The Taliban is not desperate to get foreign funding going– thanks to the unofficial revenue sources.

When the Taliban captured Afghanistan following the swift withdrawal of American forces on August 16 after 20 years of fighting a guerilla war against the world’s superpower, many wondered how the armed group would run the country’s economy.

Foreign aid made up $4 billion, three fourths, of the US-backed government’s yearly budget.

For the Taliban, it will take strenuous efforts to keep the aid coming in as the Afghan government did once, even though it’s projecting a more moderate stance in an attempt to gain legitimacy. But donor states are hesitant. The European Union announced cutting its development funding assistance of $1.4 million on August 17 after a meeting with foreign ministers of member states.

“No payments are going to Afghanistan right now until we clarify the situation,” he said. “We have to see what kind of government the Taliban is going to organize.”

Even before, Germany said it would cut its funding if the Taliban introduced the Shariah law, which it did.

But the Taliban might not be exactly desperate. By seizing control of Afghanistan, it also captured its grey economy — an illicit, uncounted, untaxed source of income.

Drugs and goods: Trafficking in all forms

A report co-written by Graeme Smith and David Mansfield, experts on Afghanistan’s illicit economy, say international aid is rather insignificant relative to the country’s informal economy.

“Humanitarian and development projects might not be so persuasive to the Taliban, because there are plenty of hidden sources of cash circulating, although these might not be applied to similar development or humanitarian purposes,” the Overseas Development Institute (ODI) report said.

One of the poorest countries of the world, Afghanistan, supplies at least 85 percent of the world’s heroin, according to the UN, creating an important market for illegal cross border trade.

One example of it is the border province of Nimroz, where there is no fertile agricultural production due to dry summers, and no mining industry either. It is now a strategic hub for processing and trading drugs.

Opium, hashish, methamphetamines are among the narcotics that are being smuggled.

“The Taliban have counted on the Afghan opium trade as one of their main sources of income,” Cesar Gudes, the head of the Kabul office of the UN Office of Drugs and Crime (UNODC), told Reuters. “More production brings drugs with a cheaper and more attractive price, and therefore a wider accessibility.”

However, trading everyday goods is a far more important source of income in Afghanistan– and large sums of it are unreported.

“The $5.1 million in revenues collected by the Taliban from the production and trade in illegal drugs was found to be only a fraction of the $40.9 million income earned from taxing transit goods and fuel,” the ODI report said.

“Transit goods can be anything from car engines and spare parts from Korea, China or Australia, cigarettes from Dubai and Indonesia, or food items from Iran, China and India,” it continued.

Smith and Mansfield’s study reveals how the cross-border trading of the estimated informal taxation raised about $235 million a year both by the Taliban and pro-government persons, while the foreign aid the province received was less than $20 million.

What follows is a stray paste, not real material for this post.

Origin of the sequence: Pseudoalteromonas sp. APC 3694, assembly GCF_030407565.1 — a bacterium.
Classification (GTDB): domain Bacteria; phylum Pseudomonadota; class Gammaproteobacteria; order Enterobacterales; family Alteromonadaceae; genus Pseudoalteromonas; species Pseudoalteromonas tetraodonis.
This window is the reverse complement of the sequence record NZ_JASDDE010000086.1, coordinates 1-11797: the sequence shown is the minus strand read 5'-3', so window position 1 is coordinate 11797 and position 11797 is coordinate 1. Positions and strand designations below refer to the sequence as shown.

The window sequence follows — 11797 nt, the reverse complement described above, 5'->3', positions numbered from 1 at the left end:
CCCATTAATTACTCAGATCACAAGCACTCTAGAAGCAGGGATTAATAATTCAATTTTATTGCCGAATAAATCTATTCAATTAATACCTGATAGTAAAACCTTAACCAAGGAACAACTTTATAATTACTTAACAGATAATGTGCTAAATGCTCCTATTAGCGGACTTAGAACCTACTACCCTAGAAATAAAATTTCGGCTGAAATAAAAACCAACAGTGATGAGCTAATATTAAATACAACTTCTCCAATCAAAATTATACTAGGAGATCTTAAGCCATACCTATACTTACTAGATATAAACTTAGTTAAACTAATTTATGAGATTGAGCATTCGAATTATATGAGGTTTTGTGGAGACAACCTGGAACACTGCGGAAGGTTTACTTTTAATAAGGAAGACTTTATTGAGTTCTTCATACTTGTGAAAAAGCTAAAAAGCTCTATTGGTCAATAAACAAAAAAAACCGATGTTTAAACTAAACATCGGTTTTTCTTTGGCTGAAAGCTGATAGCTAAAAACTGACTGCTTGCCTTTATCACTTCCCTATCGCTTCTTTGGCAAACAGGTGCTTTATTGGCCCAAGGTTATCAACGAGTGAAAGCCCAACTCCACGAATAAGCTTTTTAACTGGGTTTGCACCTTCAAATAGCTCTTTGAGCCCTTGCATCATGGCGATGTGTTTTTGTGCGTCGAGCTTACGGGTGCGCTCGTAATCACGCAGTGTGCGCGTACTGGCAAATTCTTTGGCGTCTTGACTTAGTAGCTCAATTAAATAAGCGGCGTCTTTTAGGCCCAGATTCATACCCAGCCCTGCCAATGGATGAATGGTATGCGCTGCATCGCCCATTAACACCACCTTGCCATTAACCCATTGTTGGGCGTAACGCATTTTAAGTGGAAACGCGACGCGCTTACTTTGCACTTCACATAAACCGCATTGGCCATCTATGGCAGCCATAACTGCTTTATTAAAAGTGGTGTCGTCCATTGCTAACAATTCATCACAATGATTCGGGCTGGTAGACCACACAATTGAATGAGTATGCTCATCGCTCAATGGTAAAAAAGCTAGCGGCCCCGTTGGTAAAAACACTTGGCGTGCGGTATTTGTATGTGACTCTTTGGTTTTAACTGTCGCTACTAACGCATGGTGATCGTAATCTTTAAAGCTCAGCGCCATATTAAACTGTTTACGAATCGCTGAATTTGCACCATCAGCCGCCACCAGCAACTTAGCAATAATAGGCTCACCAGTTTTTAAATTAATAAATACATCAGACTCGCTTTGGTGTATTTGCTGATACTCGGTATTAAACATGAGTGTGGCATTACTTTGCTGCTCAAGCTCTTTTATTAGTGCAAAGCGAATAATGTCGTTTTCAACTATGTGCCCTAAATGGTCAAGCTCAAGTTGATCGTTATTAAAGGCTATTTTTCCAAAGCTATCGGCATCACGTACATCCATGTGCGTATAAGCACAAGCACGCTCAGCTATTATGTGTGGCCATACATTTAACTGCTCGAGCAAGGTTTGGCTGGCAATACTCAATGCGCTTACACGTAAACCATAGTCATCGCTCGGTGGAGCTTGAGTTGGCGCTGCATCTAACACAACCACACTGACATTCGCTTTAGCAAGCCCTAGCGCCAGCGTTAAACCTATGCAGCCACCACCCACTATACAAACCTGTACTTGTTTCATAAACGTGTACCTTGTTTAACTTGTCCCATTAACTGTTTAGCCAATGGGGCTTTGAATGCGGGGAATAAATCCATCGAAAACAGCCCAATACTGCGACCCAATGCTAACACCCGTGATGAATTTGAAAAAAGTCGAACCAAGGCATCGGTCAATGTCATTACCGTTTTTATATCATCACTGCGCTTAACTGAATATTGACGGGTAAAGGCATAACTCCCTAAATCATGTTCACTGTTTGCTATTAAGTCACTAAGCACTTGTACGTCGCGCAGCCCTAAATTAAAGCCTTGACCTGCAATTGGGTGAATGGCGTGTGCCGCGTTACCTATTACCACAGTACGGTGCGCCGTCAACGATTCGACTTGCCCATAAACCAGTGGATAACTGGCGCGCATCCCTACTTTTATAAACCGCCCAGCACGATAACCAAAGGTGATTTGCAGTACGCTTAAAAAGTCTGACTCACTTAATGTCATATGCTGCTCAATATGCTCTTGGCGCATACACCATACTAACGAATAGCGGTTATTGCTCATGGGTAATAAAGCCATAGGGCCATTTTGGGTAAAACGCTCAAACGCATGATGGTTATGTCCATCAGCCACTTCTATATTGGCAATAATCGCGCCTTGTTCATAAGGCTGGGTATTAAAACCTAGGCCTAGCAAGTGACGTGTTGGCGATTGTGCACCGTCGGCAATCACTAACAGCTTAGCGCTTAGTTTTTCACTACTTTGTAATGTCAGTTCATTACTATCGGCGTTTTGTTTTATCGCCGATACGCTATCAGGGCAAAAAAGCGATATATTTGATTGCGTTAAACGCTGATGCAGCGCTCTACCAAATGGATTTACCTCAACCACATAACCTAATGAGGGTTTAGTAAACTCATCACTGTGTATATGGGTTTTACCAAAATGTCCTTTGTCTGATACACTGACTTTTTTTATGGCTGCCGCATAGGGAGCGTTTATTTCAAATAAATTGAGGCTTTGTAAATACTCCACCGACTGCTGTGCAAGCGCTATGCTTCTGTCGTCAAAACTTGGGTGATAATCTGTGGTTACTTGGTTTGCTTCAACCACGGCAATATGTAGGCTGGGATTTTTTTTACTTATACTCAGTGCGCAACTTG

In this April 25, 2009 file photo, Afghan farmers work in opium poppy fields in Nawa district of Helmand province, south of Kabul, Afghanistan. The Taliban's money is coming mostly from extortion, crime and drugs.

In this April 25, 2009 file photo, Afghan farmers work in opium poppy fields in Nawa district of Helmand province, south of Kabul, Afghanistan. The Taliban’s money is coming mostly from extortion, crime and drugs.
(AP)

After capturing a US-built Sher Khan Bandar border gateway between Afghanistan-Tajikistan in July, the Taliban started collecting customs revenues, Wall Street Journal reported. The US had spent more than $40 million developing the crossing and its customs compound in 2007.

The Taliban spokesperson Suhail Shaheen said the border and customs will continue to function as before because the group “don’t want to create problems for businessmen, for traders, for common people.”

The trade and production of drugs have skyrocketed after the American invasion to the country and its trade was also protected by the US at times.

Sen Chris Murphy, a congressional delegation in 2011 recounted what he had witnessed when he visited Herat province in 2011, as he tweeted days before Kabul’s capture by the Taliban.

It struck Murphy that Afghan farmers would sell poppies — the plant from which opium is extracted to make heroin — and the Taliban, which used to steal the crops before the US invasion, would buy the product under the watchful eye of the US.

“So the US is here protecting the heroin trade that provides the Taliban with an income to continue the insurgency we are supposed to be fighting?” he remembered telling one of the Republicans on the trip.

Amidst an economic and humanitarian crisis in the country, many Afghans are likely to remain dependent on the narcotics trade for survival — a potential bonanza of income for the Taliban.

ODI’s experts anticipated that the Taliban’s capture of only two towns in Nimroz province, Ghorghory and Delarem, could be worth $18.6 million per year for the Taliban.  The fuel trade brings $5.4 million, transit goods bring $13 million, and commercial business brings about $300,000 if the current system of informal taxation is maintained.

These are, however, only will actualise if the Taliban maintains the current informal taxation systems, the experts said. The question is now, how Afghanistan’s bordering countries will deal with the trade under full control of the Taliban while also considering the humanitarian impact of any decision further.

Source: TRT World





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